The first stage in project cost estimating is determining which tasks are required. The simplest method to do this is to divide the project into its many smaller, individual tasks. Start by thinking about the various stages involved in the project, then write a list of every single task involved in that stage—no matter how small.
This also helps you to ensure that you and your client are on the same page and that your scope of work accurately reflects what they expect from the project.
Tip #2 – Thoroughly Understand the Scope of Work
While it’s one thing to list the many jobs that need to be accomplished within a project, it’s another to thoroughly understand the scope of this work. This next step involves knowing what equipment and materials are required to complete the work, who will be undertaking each task, as well as how long each job should take.
When assigning each of these individual tasks to team members with hourly rates, it’ll then be easier to calculate how much each stage of the project will cost.
In addition to the project’s required labor and resources, there are some other factors you must consider when mapping out the scope of the entire project. These include:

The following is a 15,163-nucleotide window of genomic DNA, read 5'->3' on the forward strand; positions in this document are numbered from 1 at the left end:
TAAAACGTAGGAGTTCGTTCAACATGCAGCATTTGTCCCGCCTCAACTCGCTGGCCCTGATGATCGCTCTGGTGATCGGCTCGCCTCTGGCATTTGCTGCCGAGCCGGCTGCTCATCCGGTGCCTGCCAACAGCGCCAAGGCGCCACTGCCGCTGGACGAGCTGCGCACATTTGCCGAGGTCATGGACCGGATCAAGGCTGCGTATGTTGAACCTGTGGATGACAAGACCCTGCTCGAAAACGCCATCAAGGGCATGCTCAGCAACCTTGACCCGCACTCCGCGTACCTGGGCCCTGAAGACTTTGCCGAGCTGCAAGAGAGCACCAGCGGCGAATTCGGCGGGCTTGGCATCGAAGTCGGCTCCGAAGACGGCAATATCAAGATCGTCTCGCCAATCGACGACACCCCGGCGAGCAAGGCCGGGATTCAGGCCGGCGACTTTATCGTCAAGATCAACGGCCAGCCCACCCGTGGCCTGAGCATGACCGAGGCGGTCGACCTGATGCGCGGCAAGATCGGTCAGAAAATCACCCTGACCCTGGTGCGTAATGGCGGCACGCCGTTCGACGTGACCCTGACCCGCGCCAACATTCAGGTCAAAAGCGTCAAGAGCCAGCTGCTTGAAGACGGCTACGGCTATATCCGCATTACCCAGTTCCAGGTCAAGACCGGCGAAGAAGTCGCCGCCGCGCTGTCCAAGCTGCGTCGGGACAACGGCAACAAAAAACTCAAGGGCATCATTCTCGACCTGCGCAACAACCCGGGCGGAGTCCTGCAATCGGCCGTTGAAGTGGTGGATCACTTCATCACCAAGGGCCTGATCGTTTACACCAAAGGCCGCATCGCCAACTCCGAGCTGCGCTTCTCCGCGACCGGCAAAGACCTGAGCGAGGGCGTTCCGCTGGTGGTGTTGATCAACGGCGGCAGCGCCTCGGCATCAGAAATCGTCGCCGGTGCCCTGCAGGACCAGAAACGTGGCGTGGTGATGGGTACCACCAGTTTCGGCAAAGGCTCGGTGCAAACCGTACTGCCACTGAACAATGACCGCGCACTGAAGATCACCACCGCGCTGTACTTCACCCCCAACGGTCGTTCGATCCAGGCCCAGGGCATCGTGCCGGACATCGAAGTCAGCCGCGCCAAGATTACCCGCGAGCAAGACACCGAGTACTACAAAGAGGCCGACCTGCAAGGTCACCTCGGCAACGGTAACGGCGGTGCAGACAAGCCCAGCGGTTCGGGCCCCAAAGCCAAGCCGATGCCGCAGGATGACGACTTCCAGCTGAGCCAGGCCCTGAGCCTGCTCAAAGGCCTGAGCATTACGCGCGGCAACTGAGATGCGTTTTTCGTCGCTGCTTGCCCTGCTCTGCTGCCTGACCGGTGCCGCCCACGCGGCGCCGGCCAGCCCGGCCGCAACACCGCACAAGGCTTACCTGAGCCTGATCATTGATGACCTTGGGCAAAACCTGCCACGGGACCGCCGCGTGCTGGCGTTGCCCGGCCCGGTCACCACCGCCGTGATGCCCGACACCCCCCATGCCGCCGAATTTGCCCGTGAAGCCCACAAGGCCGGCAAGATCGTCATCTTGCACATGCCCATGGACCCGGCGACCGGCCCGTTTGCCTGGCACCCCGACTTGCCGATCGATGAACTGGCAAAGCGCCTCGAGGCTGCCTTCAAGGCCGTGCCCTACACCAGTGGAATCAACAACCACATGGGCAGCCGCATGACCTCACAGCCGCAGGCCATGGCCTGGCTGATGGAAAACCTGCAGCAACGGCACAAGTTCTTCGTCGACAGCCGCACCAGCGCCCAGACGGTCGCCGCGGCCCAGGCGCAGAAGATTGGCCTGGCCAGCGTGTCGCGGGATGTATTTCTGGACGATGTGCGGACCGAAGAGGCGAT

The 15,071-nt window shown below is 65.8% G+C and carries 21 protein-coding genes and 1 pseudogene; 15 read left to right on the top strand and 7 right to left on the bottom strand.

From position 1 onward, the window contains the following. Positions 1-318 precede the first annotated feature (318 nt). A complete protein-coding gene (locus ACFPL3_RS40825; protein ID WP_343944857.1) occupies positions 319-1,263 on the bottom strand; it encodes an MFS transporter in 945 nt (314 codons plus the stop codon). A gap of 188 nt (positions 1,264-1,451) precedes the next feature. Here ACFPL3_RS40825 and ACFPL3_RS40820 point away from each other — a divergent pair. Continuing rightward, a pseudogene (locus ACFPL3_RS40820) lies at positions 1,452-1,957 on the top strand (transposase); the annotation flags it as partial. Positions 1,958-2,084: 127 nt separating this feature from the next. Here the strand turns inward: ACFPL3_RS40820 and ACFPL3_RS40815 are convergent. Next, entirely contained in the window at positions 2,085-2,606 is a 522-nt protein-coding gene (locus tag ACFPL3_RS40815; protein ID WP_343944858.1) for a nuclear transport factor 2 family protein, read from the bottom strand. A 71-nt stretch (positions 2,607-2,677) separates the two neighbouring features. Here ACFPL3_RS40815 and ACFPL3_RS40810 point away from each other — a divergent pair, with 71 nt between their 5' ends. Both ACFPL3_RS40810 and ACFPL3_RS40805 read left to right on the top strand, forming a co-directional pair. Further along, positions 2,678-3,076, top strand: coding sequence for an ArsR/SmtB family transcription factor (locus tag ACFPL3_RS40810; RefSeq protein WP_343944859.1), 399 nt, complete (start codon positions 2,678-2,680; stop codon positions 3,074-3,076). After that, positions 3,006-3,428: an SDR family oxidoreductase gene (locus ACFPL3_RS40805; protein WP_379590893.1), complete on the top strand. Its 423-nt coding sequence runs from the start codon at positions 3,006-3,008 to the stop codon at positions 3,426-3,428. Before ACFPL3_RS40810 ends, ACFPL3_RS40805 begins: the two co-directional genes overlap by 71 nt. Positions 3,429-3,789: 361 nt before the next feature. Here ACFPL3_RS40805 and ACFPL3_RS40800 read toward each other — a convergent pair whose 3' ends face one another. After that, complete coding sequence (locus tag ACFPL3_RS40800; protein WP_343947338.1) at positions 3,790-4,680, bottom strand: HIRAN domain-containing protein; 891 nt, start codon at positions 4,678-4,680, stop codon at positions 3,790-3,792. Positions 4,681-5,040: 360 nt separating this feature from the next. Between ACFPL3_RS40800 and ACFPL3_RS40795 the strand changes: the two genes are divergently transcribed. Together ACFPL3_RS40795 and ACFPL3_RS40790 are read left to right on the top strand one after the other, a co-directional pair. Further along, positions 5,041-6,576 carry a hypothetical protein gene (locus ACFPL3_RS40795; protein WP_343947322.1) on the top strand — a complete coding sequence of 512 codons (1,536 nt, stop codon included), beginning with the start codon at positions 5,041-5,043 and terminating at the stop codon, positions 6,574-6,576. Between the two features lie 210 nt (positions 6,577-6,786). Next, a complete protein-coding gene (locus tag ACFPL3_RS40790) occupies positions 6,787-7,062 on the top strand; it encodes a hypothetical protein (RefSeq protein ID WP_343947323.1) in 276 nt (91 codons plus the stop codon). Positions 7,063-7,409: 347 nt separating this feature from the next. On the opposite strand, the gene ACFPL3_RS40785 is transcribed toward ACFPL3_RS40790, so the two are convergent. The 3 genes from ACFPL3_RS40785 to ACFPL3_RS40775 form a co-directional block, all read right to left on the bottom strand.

- Professional services required, such as legal or accounting fees
- Facility rental
- Employee training, onboarding, or recruitment
Tip #3 – Estimate the Cost of the Work
With a complete list and understanding of what’s involved in a project, you can then estimate the project cost as accurately as possible.
There are a number of different estimating techniques, including:
- Parametric estimating is useful for work that has repeatable parts that may be costed per unit.
- Analogous estimating is helpful when you have previously completed similar projects and can use their exact budgets as a foundation for your estimate.
- Bottom-up estimating, which can be used when you have a comprehensive view of all the work and can cost each individual part at a detailed level.
- Expert judgment is effective when you have confidence in your subject matter specialists’ ability to estimate accurately based on their past experience and expertise.